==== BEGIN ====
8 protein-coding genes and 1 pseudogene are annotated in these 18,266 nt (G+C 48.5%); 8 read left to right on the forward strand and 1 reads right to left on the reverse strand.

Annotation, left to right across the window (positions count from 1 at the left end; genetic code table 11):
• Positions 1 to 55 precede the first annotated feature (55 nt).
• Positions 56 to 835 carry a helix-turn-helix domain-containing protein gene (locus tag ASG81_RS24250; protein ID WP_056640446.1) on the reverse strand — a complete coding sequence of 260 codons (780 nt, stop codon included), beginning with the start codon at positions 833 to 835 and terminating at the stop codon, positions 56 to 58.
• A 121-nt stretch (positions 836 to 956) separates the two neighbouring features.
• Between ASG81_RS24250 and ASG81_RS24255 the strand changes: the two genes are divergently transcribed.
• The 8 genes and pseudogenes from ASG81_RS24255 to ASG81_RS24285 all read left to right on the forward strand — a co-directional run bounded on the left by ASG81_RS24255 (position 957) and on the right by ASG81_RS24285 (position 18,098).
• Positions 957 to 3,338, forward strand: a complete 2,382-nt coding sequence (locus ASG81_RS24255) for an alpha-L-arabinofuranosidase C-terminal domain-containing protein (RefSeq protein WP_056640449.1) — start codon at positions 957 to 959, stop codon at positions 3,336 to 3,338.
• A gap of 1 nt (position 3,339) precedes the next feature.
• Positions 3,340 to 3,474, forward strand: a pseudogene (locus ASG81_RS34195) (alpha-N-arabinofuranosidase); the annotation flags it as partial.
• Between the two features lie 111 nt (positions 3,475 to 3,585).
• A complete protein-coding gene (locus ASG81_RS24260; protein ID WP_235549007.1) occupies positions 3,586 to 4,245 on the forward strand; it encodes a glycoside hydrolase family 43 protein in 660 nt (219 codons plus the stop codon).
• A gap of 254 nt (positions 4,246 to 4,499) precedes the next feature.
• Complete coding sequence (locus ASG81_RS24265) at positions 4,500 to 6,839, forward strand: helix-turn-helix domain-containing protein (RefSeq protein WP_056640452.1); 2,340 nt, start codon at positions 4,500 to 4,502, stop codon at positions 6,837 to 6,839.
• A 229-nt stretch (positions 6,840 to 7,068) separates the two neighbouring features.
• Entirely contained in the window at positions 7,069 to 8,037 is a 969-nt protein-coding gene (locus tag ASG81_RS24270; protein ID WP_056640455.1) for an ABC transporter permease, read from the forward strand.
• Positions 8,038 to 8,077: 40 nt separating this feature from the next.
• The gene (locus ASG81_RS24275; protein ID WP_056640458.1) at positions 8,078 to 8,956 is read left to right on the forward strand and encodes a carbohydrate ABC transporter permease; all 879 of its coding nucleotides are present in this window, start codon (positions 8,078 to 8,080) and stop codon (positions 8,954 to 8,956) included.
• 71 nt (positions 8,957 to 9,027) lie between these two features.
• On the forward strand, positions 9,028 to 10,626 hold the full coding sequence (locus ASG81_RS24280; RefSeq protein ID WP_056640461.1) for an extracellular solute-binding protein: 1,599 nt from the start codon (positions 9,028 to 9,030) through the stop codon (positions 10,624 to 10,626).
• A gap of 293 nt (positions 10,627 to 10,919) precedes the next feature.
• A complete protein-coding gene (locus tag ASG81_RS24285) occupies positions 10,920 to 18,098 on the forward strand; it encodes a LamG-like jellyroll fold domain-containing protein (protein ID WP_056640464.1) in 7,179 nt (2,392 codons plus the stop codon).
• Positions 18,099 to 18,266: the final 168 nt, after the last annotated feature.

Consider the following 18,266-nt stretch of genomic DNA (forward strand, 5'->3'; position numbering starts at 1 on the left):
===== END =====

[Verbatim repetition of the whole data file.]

8 protein-coding genes and 1 pseudogene are annotated in these 18,266 nt (G+C 48.5%); 8 read left to right on the forward strand and 1 reads right to left on the reverse strand.

Annotation, left to right across the window (positions count from 1 at the left end; genetic code table 11):
• Positions 1 to 55 precede the first annotated feature (55 nt).
• Positions 56 to 835 carry a helix-turn-helix domain-containing protein gene (locus tag ASG81_RS24250; protein ID WP_056640446.1) on the reverse strand — a complete coding sequence of 260 codons (780 nt, stop codon included), beginning with the start codon at positions 833 to 835 and terminating at the stop codon, positions 56 to 58.
• A 121-nt stretch (positions 836 to 956) separates the two neighbouring features.
• Between ASG81_RS24250 and ASG81_RS24255 the strand changes: the two genes are divergently transcribed.
• The 8 genes and pseudogenes from ASG81_RS24255 to ASG81_RS24285 all read left to right on the forward strand — a co-directional run bounded on the left by ASG81_RS24255 (position 957) and on the right by ASG81_RS24285 (position 18,098).
• Positions 957 to 3,338, forward strand: a complete 2,382-nt coding sequence (locus ASG81_RS24255) for an alpha-L-arabinofuranosidase C-terminal domain-containing protein (RefSeq protein WP_056640449.1) — start codon at positions 957 to 959, stop codon at positions 3,336 to 3,338.
• A gap of 1 nt (position 3,339) precedes the next feature.
• Positions 3,340 to 3,474, forward strand: a pseudogene (locus ASG81_RS34195) (alpha-N-arabinofuranosidase); the annotation flags it as partial.
• Between the two features lie 111 nt (positions 3,475 to 3,585).
• A complete protein-coding gene (locus ASG81_RS24260; protein ID WP_235549007.1) occupies positions 3,586 to 4,245 on the forward strand; it encodes a glycoside hydrolase family 43 protein in 660 nt (219 codons plus the stop codon).
• A gap of 254 nt (positions 4,246 to 4,499) precedes the next feature.
• Complete coding sequence (locus ASG81_RS24265) at positions 4,500 to 6,839, forward strand: helix-turn-helix domain-containing protein (RefSeq protein WP_056640452.1); 2,340 nt, start codon at positions 4,500 to 4,502, stop codon at positions 6,837 to 6,839.
• A 229-nt stretch (positions 6,840 to 7,068) separates the two neighbouring features.
• Entirely contained in the window at positions 7,069 to 8,037 is a 969-nt protein-coding gene (locus tag ASG81_RS24270; protein ID WP_056640455.1) for an ABC transporter permease, read from the forward strand.
• Positions 8,038 to 8,077: 40 nt separating this feature from the next.
• The gene (locus ASG81_RS24275; protein ID WP_056640458.1) at positions 8,078 to 8,956 is read left to right on the forward strand and encodes a carbohydrate ABC transporter permease; all 879 of its coding nucleotides are present in this window, start codon (positions 8,078 to 8,080) and stop codon (positions 8,954 to 8,956) included.
• 71 nt (positions 8,957 to 9,027) lie between these two features.
• On the forward strand, positions 9,028 to 10,626 hold the full coding sequence (locus ASG81_RS24280; RefSeq protein ID WP_056640461.1) for an extracellular solute-binding protein: 1,599 nt from the start codon (positions 9,028 to 9,030) through the stop codon (positions 10,624 to 10,626).
• A gap of 293 nt (positions 10,627 to 10,919) precedes the next feature.
• A complete protein-coding gene (locus tag ASG81_RS24285) occupies positions 10,920 to 18,098 on the forward strand; it encodes a LamG-like jellyroll fold domain-containing protein (protein ID WP_056640464.1) in 7,179 nt (2,392 codons plus the stop codon).
• Positions 18,099 to 18,266: the final 168 nt, after the last annotated feature.

Consider the following 18,266-nt stretch of genomic DNA (forward strand, 5'->3'; position numbering starts at 1 on the left):